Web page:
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What is a cherished number plate?

Since number plates first made its appearance in the UK in 1903, the country has implemented six different number plate formats for vehicles. As a sign of the times perhaps, the first three formats, which encompassed the 59-year period between 1903 to 1932, 1933 to 1950, and 1950 to 1962, did not include age identifier tags.

The absence of age identifiers were resolved starting from the fourth format, which commenced in 1963 and ended in 1982. Owing to the advantages that age identifiers provide for vehicle management and trading, age identifiers were incorporated into the next two number plate formats, which spanned from 1983 to 2000 and 2001 to today (UK’s present number format).

However, as they say, absence makes the heart grow fonder. Beginning from the late 80s onwards, motorists began pining for the days when number plates did not include age identifier tags. For car dealers, the absence of the tag was actually useful in maximising the resale value of second hand cars. Within a short period, the plates without age identifiers began to be called cherished plates, because, err, they were cherished.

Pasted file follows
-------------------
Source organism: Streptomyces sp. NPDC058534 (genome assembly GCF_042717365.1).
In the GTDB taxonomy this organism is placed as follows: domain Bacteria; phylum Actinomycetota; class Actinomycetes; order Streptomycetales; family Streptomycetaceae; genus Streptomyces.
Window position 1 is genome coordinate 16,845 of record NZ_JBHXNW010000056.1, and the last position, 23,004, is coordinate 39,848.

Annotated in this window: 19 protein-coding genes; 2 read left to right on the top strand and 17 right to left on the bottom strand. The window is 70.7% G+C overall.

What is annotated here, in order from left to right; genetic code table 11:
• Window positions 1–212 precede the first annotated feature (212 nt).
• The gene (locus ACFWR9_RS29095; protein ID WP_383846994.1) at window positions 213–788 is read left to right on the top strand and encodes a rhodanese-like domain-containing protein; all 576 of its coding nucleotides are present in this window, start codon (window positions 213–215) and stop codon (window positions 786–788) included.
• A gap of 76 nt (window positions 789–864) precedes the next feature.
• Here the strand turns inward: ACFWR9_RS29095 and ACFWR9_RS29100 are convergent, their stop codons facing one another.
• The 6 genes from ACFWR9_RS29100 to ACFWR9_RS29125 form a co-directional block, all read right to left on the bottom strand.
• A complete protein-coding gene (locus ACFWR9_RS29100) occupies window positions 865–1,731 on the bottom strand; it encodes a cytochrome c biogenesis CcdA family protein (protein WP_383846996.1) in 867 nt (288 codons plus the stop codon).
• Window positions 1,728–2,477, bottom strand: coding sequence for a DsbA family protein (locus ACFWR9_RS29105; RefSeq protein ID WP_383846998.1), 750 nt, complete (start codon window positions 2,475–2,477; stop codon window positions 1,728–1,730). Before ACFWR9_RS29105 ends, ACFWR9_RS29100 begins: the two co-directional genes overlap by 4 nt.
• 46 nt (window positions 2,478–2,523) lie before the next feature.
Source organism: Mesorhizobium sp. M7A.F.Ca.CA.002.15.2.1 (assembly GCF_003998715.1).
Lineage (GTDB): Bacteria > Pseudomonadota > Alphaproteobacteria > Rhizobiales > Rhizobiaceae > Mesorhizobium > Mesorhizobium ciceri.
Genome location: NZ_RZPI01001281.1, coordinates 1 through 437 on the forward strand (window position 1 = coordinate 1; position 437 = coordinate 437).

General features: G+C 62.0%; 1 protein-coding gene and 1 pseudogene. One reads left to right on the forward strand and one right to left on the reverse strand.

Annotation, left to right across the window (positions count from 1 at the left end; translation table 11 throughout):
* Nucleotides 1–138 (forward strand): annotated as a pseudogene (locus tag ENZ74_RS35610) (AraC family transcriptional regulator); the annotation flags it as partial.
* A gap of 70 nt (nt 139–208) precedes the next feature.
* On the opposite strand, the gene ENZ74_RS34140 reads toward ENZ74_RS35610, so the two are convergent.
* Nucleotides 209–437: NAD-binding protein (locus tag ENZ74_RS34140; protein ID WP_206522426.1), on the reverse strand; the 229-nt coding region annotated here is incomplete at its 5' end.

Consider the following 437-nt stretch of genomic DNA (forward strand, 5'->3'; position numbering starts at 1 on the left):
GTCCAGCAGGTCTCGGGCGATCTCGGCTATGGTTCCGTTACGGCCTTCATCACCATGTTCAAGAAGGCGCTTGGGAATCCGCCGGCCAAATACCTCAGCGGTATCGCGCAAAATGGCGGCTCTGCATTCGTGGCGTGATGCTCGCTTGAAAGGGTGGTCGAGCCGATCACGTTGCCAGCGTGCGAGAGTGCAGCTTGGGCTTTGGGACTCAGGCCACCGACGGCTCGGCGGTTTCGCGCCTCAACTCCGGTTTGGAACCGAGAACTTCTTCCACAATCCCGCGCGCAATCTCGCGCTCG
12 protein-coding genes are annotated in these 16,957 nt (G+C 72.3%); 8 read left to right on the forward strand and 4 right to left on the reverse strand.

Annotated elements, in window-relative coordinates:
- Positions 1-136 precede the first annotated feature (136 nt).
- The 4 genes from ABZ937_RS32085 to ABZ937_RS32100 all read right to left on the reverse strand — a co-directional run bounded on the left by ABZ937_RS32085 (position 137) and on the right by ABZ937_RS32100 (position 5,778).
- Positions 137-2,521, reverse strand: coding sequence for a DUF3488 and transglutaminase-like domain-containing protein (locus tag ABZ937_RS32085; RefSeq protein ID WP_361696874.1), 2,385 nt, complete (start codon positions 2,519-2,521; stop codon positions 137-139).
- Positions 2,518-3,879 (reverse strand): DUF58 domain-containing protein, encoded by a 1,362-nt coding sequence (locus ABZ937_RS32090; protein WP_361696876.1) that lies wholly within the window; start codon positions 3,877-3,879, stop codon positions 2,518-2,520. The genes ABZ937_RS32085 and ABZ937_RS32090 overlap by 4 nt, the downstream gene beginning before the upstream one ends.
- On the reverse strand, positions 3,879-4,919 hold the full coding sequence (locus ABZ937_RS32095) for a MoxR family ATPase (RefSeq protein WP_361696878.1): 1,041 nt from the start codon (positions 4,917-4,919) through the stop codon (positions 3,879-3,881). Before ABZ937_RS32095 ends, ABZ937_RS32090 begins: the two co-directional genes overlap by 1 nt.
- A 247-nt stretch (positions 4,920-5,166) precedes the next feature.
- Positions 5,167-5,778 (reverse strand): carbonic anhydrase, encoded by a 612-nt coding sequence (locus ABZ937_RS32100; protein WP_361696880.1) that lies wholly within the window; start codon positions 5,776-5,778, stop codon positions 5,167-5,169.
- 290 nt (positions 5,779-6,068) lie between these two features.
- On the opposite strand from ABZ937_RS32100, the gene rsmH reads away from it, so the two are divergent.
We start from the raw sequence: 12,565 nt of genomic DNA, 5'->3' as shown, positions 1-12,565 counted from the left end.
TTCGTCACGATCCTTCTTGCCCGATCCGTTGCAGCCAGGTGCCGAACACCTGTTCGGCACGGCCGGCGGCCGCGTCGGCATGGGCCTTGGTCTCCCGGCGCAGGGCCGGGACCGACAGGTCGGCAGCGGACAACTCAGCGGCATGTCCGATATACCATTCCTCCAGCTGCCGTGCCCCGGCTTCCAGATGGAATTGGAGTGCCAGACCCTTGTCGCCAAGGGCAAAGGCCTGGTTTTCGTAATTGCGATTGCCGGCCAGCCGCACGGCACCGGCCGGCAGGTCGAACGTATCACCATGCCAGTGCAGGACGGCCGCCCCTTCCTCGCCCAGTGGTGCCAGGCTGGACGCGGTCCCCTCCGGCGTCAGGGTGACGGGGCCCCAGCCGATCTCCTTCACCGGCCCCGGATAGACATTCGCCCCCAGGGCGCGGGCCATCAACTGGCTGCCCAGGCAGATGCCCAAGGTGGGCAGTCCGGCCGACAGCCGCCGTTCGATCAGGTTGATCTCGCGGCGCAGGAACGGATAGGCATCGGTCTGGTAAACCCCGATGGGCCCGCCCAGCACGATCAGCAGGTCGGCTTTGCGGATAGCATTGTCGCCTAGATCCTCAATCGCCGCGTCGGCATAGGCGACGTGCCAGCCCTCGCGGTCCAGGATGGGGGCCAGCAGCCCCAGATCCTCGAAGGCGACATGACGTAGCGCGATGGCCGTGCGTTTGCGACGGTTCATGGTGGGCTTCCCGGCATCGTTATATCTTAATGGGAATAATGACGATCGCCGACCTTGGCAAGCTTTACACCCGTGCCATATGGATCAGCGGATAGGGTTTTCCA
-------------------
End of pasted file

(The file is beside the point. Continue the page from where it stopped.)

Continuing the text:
Not only for the absence of age tags, but also because cherished plates, which is better known as as dateless plates today, are much prettier to look at. This is before we even consider the length of the alphanumeric marks.

Supply and Demand

As demand for cherished plates grew, the prices became progressively higher. By the time DVLA formally took part in number plate sales in 1989, cherished plates were regularly being sold for four figure sums.

Many dealers, plate flippers and investors started to stockpile the cherished plates. Like diamonds, the restricted supply of cherished plates drove the prices increasingly higher.

By the early parts of the 21st century (the mid-00s, to be precise), two and three characters cherished plates were trading in the five figure range. But it didn’t stop there. In 2011, two 2-character cherished plates, broke the half a million pound barrier; G1 sold for £500,000, and X1 for £502,500.

It was around this time that people begun to realise something else about cherished plates – they were old, really old. Many three character plates were over a century old, and carried great historical significance.

Prices of cherished plates are expected to soar again in the coming years. One number plate investor, Afzal Kahn, has just listed F1, which he purchased for £440,625 in 2008, for sale at over £14.7 million.

If are tempted on getting in on the action, the best place to look for a high quality cherished number plate is at private auction houses. Get in touch with them, and ask to be kept abreast of future auctions. If you are willing to settle for more common cherished plates, head on over to one of the many online marketplaces – cherished plates are regularly sold at such places.